I installed XAMPP 1.7.3 on Mac OS X 10.6.8 without changing any defaults.

The webserver seems to work okay, but the permissions on the htdocs directory are set to "Read only" for everyone other than system. So (a) I have to provide root password every time I copy in web content, and, more problematic, (b) NetBeans says it can't create a target directory, and doesn't even generate the index.php file in the source directory.

Do I just need to manually change permissions on the /htdocs directory, or is there some more global XAMPP setting that should be changed? Running NetBeans as root seems a bit extreme ...

up vote 142 down vote accepted

Tried the above but the option to amend the permission was not available for the htdocs folder,

My solution was:

  1. Open applications folder
  2. Locate XAMPP folder
  3. Right click, get info (as described above)
  4. In pop-up window locate the 'sharing & permission' section
  5. Click the 'locked' padlock symbol
  6. Enter admin password
  7. Change 'Everyone' permissions to read & write
  8. In the get info window still, select the 'cog' icon' drop down option at the very bottom and select 'Apply to enclosed items' this will adjust the permission across all sub-folders as well.
  9. Re-lock the padlock symbol
  10. Close the 'Get Info' window.

Task complete, this will now allow you to populate sub-folders within the htdocs folder as needed to populate your website(s).

  • 9
    This had me stumped for a while - I had changed the permissions on my folder within 'htdocs', but the key was changing the permissions on the XAMPP folder itself. Incidentally, this can also be done from the terminal using chmod -R 0775 XAMPP/ from the Applications directory. – head in the codes Jul 30 '13 at 14:21
  • 2
    This worked like a charm; thank you very much! – Terrance Shaw Mar 16 '14 at 10:04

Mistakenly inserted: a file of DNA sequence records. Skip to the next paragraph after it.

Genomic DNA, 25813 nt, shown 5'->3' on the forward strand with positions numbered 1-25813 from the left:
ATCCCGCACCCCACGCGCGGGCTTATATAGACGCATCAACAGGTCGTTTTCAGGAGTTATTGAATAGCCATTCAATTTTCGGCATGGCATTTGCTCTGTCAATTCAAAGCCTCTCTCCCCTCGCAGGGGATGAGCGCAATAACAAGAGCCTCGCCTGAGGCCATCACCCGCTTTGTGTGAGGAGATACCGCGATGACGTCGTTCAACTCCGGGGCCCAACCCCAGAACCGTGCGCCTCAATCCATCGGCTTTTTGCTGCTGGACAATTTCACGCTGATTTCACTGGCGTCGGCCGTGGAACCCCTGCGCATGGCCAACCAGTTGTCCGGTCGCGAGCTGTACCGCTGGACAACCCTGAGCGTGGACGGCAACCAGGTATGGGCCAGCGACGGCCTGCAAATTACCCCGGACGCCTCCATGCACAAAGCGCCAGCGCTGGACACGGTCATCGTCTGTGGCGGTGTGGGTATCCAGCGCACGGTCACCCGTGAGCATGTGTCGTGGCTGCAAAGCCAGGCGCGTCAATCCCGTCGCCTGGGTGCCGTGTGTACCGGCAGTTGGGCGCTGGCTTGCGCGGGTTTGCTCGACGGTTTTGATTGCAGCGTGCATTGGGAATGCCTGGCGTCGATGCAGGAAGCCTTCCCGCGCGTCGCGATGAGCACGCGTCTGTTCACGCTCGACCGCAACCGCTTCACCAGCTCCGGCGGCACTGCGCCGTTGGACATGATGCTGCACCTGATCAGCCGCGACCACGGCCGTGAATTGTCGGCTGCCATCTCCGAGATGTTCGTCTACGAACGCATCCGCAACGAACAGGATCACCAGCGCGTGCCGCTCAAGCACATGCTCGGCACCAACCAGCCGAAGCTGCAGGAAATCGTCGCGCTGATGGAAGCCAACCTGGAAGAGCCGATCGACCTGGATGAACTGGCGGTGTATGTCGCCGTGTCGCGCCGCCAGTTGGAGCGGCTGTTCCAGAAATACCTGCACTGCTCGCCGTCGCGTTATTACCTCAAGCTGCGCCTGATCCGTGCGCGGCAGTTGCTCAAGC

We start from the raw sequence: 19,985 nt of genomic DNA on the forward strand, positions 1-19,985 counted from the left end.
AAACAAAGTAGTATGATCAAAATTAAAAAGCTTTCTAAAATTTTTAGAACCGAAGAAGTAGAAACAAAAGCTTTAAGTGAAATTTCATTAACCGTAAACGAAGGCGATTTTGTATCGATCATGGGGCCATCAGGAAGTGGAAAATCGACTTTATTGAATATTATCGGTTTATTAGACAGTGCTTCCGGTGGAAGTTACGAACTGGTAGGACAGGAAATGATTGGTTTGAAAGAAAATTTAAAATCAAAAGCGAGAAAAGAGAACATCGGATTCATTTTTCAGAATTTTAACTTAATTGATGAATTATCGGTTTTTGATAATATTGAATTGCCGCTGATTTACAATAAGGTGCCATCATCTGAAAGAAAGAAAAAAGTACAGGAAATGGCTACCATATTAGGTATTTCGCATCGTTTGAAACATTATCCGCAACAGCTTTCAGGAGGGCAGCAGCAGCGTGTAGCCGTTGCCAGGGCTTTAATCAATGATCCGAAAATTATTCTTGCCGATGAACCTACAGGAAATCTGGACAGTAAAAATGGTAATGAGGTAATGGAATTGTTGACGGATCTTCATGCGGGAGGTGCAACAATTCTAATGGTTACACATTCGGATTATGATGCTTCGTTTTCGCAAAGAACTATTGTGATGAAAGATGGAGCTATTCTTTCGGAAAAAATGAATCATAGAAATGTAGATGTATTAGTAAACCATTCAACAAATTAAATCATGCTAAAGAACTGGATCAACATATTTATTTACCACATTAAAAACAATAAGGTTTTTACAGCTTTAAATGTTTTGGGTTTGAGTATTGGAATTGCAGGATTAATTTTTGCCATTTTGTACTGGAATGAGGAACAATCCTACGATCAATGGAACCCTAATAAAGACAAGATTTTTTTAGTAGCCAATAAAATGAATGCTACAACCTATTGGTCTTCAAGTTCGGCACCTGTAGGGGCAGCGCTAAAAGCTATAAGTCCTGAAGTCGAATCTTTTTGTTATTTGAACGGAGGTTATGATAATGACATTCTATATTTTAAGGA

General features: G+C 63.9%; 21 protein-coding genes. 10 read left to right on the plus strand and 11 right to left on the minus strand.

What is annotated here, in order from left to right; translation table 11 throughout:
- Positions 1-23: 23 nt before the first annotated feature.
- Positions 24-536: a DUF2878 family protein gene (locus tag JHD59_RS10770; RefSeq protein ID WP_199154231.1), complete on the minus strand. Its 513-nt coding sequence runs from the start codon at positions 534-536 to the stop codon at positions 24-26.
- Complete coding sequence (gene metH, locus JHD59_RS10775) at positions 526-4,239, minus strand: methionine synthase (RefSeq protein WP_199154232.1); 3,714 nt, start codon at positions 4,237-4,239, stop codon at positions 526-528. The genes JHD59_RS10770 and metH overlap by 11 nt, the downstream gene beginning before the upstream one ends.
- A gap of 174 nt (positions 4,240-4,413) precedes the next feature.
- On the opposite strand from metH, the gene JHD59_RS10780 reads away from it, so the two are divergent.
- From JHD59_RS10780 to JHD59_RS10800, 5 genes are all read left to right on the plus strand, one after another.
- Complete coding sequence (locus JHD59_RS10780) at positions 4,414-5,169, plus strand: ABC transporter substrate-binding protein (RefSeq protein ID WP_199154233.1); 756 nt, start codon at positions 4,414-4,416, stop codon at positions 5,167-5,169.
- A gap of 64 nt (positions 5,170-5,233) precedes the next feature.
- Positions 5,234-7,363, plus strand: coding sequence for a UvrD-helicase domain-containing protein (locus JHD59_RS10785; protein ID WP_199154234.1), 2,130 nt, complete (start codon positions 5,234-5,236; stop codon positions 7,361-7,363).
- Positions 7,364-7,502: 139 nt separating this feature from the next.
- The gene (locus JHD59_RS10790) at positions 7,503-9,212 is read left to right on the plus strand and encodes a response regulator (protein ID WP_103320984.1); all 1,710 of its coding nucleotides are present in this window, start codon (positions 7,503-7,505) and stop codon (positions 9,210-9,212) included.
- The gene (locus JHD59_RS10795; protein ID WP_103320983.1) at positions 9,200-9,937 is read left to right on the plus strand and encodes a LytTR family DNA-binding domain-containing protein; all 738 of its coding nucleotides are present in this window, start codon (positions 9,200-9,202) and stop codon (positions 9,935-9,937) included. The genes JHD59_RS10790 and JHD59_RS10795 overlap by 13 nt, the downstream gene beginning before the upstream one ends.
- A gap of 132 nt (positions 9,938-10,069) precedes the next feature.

• 9
    Warning: if you do this on the main xampp folder, it will mess up things like phpmyadmin etc... My solution was just to enable it on the htdocs directory only. – james_alvarez Aug 6 '15 at 10:39
  • I did this on only my /wordpress_site/wp-content folder and it worked. Able to now install plugins and themes. Do you recommend changing file permissions back to originals before FTP'ing to online hosting provider? – Matthew Oct 22 '16 at 16:17
  • life saver, awesome! – Johhan Santana Mar 31 '17 at 20:10

For latest OSX versions,

  1. Right click on the folder
  2. Select Get Info
  3. Expand the Sharing & Permission section
  4. Unlock the folder by clicking lock icon on bottom right-corner
  5. Now, select the user list and enable Read & Write privilege for the users
  6. Click on the + icon to add username
  7. Finally click settings icon and select Apply to enclosed items...

    enter image description here

If you use Mac OS X and XAMPP, let's assume that your folder with your site or API located in folder /Applications/XAMPP/xamppfiles/htdocs/API. Then you can grant access like this:

$ chmod 777 /Applications/XAMPP/xamppfiles/htdocs/API

And now open the page inside the folder:

http://localhost/API/index.php
  • Why is this answer downvoted? – ᚔ ZenOut ᚔ Feb 7 '16 at 5:43
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    This is one of correct answers. It works for me. Use sudo chmod -R 0777 /Applications/XAMPP/xamppfiles/htdocs/ if you need to do it recursively – Eranda Oct 10 '16 at 4:57